Acronyms

 

AMPS - Advanced Mobile Phone Service

CDPD - Cellular Digital Packet Data

CDMA - Code Division Multiple Access

CSMA - Carrier-Sense Multiple Access

CT0 - Cordless Telephone 0

CT1/CT1+ - Cordless Telephone 1

CT2/CT2+ - Cordless Telephone 2

DBSPK - Differential Binary Phase-Shift Keying

DCS 1800 - Digital Communication System

DECT - Digital European Cordless Telephone (Telecommunications)

DSSS - Direct Sequence/Spread Spectrum

DQPSK - Differential Quadrature Phase-Shift Keying

ETACS - Extended Total-Access Communication Systems

FDD - Frequency Division Duplex

FDM - Frequency Division Multiplexer

FDMA - Frequency Division Multiple Access

FHSS - Frequency Hopping Spread Spectrum

FM - Frequency Modulation

FSK - Frequency Shift Keying

GFSK - Gaussain Frequency-Shifting Keying

GMSK - Gaussian Minimum-Shift Keying

GSM - Global Standard for Mobile

JCT - Japanese Cordless Telephone

LAN - Local-Area Network

NADC - North American Digital Cellular

NTAC - Narrowband Total-Access Communication System

OQPSK - Orthagonal (Offset) Quadrature Phase-Shift Keying

PACS - Personal Advanced Communications Systems

PCS - Personal Communication Service

PDC - Personal Digital Cellular  (Cordless)

PHS - Personal Handy Phone System

QPSK - Quadrature Phase-Shift Keying

RX - Receiver

TACS - Total Access Communication System

TDMA - Time Division Multiple Access

TX - Transmitter

WAN - Wide Area Network


GLOSSARY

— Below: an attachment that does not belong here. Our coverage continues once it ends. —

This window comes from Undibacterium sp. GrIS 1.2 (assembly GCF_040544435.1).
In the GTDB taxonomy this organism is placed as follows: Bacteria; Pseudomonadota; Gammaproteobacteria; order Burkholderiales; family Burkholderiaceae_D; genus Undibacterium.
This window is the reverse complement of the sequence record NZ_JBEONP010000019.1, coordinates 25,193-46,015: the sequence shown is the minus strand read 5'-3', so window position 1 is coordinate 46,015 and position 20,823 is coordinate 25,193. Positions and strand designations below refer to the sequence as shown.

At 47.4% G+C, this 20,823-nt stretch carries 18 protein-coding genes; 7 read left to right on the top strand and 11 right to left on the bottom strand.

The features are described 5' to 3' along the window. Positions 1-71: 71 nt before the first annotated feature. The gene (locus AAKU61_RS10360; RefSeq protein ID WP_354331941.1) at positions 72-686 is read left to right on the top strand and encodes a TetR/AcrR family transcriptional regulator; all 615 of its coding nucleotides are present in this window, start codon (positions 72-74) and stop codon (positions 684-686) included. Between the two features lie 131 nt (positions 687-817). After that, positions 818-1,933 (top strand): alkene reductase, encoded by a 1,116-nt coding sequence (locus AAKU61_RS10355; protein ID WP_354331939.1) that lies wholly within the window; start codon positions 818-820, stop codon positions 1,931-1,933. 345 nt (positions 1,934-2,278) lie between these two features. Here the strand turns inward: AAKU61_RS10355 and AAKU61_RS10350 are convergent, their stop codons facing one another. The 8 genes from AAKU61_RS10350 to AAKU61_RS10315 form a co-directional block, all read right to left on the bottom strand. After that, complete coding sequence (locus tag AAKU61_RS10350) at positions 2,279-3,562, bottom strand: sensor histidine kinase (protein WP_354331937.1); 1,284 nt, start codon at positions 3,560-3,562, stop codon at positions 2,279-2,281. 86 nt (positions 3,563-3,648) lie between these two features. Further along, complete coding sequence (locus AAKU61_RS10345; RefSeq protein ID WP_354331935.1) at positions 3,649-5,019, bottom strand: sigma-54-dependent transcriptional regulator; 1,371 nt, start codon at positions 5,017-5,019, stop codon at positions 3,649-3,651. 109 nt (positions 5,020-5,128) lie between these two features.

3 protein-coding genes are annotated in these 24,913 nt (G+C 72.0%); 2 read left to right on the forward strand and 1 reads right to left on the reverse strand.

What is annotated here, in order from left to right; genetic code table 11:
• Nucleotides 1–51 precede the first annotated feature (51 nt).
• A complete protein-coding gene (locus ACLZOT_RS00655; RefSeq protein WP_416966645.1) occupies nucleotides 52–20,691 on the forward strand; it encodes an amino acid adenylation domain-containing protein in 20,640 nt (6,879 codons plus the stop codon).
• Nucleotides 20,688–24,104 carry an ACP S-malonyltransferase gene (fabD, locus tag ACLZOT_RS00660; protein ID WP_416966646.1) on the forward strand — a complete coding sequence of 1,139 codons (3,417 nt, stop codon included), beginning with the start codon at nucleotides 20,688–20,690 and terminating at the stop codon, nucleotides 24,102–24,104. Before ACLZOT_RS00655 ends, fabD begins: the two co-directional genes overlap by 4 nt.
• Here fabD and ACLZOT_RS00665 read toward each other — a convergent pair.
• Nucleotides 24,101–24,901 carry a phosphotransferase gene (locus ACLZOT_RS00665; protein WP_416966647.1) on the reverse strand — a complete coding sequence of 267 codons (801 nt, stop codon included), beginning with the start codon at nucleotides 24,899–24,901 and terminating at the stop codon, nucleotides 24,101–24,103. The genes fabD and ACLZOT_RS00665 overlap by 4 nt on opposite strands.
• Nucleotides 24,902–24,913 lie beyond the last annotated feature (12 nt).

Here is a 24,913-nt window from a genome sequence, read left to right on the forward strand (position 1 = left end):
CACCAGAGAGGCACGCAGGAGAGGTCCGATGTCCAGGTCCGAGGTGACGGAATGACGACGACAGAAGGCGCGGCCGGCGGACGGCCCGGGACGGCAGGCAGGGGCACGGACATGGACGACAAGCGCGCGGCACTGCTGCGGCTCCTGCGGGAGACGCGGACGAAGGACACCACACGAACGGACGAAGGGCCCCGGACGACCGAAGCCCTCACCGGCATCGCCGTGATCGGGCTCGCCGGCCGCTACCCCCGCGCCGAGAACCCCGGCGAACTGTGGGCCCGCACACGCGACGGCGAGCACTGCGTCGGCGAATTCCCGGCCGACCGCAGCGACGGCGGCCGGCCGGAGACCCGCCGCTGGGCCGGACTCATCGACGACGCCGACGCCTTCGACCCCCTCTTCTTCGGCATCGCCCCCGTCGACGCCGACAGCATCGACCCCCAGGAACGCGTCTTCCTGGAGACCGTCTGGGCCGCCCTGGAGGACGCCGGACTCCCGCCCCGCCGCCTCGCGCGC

AMPS, Advanced Mobile Phone Service

The term used by AT&T’s Bell Laboratories to refer to its cellular technology.  The AMPS standard has been the foundation for the industry in the United States, although it has been slightly modified in recent years.  “AMPS-compatible” means equipment designed to work with most cellular telephones1.

CDPD, Cellular Digital Packet Data

As the cellular phone enabled millions of mobile professionals to stay in touch with the office via voice communication, CDPD promises to give customers a reliable, relatively fast way to send and receive digital data communications such as fax, credit card verifications, fleet management data, emergency services, messaging service, and e-mail.  Although CDPD can be allied to all of the world’s cellular systems, the largest system is North American advanced mobile phone system (AMPS)1.

CDMA, Code Division Multiple Access

A modulation which independently codes data in multiple channels for transmission over a single wideband communication link.  It may be used as an access method that permits carriers from different stations to use the same transmission equipment by using a wider bandwidth that the individual carriers otherwise require.  Upon reception, each carrier is distinguished from the others by means of a specific modulation code.  This enables reception of signals that were originally overlapping in frequency and time. 

CDMA allows several transmissions to occur simultaneously within the same bandwidth.  But the mutual interference (RFI) is reduced by the degree of orthogonality of the unique codes used in each transmission.  This also permits a more uniform distribution of radiated energy in the emitted bandwidth1.

DCS 1800, Digital Communication System